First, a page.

Ms. Takeuchi graduated with a master's degree in Chemistry. This article first appeared in the 2010 President's Report.
When Jean Kumiko Takeuchi M.A. '76 came to the United States, she had barely enough money to stay for a year. She stayed much longer – earning multiple advanced degrees, becoming an American citizen, and retiring from Eli Lilly & Co. after a 20-year career as a research scientist.
A major influence in her life has been her faith – a faith so strong that it’s led her to pursue another degree – a doctorate in Old Testament theology from Cambridge University in England, where she began attending in fall 2010.
“I became a Christian at William & Mary,” Takeuchi says. “I have learned that God will provide for me, and he has.”
In her native Japan, Takeuchi worked as a chemist. She also took evening courses in conversational English, and her instructor encouraged her to study in the States.
Takeuchi was interested in attending a Southern school based on her English instructor’s experiences in Alabama. She found William & Mary in a book. “When I saw 1693 as the founding year, I thought it was a typo,” she recalls, laughing. “I thought it should be 1963!”
Thinking she might not qualify for an American graduate program, Takeuchi applied as a third-year undergraduate. “When I arrived, they told me I had the credits to be a graduate student, but they were concerned about my English,” she says. “They told me I had to pass two courses: quantitative analysis and physical chemistry – known as the ‘chemistry killer.’” She passed and ultimately earned her master’s in chemistry from the College, as well as a master’s in theology and a doctorate in chemistry at other universities.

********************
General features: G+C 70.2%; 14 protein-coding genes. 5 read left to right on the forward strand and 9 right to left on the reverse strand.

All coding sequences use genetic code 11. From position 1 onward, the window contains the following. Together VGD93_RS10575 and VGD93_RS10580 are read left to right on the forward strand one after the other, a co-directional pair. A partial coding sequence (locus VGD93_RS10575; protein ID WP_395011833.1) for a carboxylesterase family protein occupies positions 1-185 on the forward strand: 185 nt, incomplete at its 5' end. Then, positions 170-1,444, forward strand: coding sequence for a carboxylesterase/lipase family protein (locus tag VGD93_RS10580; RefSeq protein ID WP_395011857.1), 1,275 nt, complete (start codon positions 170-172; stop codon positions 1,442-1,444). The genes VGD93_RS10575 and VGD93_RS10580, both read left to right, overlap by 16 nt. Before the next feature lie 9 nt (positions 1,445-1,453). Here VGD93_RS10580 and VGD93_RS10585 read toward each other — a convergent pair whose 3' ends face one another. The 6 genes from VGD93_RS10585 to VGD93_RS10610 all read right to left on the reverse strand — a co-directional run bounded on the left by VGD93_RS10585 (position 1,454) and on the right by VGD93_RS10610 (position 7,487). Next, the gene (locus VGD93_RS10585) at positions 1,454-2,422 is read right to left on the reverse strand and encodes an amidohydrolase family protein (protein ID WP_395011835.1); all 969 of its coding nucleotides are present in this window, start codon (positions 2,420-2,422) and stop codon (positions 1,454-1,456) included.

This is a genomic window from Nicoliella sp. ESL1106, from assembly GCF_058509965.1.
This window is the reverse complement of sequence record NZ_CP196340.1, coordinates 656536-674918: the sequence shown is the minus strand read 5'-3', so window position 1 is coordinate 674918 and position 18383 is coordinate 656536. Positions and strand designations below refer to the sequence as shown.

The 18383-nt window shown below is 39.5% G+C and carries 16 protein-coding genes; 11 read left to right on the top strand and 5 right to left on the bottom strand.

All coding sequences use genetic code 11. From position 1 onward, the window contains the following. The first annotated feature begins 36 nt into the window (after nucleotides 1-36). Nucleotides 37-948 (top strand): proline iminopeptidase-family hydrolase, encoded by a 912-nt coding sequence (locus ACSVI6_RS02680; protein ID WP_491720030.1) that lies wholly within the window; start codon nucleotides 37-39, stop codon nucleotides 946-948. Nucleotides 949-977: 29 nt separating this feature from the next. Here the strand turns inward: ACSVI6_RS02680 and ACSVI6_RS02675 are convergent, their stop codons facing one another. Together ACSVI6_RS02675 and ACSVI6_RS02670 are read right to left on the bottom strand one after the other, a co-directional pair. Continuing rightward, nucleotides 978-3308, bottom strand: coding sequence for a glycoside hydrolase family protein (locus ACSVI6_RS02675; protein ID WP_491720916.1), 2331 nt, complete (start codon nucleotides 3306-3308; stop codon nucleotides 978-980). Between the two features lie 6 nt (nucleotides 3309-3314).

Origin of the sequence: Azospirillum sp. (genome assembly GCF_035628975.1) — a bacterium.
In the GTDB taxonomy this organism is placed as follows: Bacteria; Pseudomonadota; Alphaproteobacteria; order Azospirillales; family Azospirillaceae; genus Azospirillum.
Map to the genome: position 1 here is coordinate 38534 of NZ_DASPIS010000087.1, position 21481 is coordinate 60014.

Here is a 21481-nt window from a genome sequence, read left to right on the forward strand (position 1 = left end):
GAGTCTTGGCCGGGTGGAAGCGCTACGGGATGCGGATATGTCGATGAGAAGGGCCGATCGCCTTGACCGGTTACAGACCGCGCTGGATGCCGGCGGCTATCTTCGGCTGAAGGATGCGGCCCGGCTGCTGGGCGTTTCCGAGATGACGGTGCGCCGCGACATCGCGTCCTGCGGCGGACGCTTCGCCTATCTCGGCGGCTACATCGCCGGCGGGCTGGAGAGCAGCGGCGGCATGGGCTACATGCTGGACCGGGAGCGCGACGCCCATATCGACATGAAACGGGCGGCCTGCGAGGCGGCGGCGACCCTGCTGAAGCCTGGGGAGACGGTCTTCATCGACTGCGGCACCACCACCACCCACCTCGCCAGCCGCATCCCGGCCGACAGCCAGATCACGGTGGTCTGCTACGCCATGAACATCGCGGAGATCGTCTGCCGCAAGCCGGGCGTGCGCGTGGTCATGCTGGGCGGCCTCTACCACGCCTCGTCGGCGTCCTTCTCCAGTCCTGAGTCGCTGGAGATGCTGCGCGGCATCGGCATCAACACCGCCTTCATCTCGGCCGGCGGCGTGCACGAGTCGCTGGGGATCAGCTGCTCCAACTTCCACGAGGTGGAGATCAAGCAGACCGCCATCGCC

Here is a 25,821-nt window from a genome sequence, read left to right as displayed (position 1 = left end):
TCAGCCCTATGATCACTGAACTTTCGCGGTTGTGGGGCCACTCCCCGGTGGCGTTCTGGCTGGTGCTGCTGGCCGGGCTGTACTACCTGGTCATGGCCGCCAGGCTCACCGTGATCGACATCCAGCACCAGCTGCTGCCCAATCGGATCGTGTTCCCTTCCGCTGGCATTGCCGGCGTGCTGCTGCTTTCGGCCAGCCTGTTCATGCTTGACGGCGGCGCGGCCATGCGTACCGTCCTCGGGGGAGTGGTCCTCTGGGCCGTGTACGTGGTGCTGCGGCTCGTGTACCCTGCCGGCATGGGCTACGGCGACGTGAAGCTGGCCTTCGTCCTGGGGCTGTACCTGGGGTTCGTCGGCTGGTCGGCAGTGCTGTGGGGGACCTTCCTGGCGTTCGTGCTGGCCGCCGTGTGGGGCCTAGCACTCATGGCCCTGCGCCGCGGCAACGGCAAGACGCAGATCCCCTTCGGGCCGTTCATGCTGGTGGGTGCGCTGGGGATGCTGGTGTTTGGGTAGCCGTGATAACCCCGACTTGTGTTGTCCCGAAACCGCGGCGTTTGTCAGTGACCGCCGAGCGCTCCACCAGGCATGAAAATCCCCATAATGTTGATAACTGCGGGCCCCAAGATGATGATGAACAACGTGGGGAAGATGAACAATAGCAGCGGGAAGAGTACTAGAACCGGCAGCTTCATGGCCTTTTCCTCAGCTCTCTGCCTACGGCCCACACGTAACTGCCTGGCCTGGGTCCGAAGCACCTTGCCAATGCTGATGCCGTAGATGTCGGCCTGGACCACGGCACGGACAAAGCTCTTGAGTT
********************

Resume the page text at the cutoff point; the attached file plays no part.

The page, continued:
Takeuchi retired from her career as a research scientist at Eli Lilly in 2008. “I worked in the very beginning of drug discovery efforts,” she says. “I designed and synthesized new molecules so biologists could test them. A few that I discovered have advanced to human clinical trials.”
When she left Lilly, she knew she had much more to do with her life. “My faith is very important to me,” she says. “I knew I wanted to teach religious courses, but for that I needed a Ph.D.”
For the past year and a half, Takeuchi has studied four more languages – biblical Hebrew and Greek, German and French – requirements to enroll in Cambridge’s doctoral program. After completing the program at Cambridge, Takeuchi wants to teach in Central Europe or Central Asia through the International Institute of Christian Studies, changing the world for others the way her world changed at William & Mary.
When she finally retires, Takeuchi hopes to return “home” – to Virginia. “Maybe I’ll teach at William & Mary,” she muses.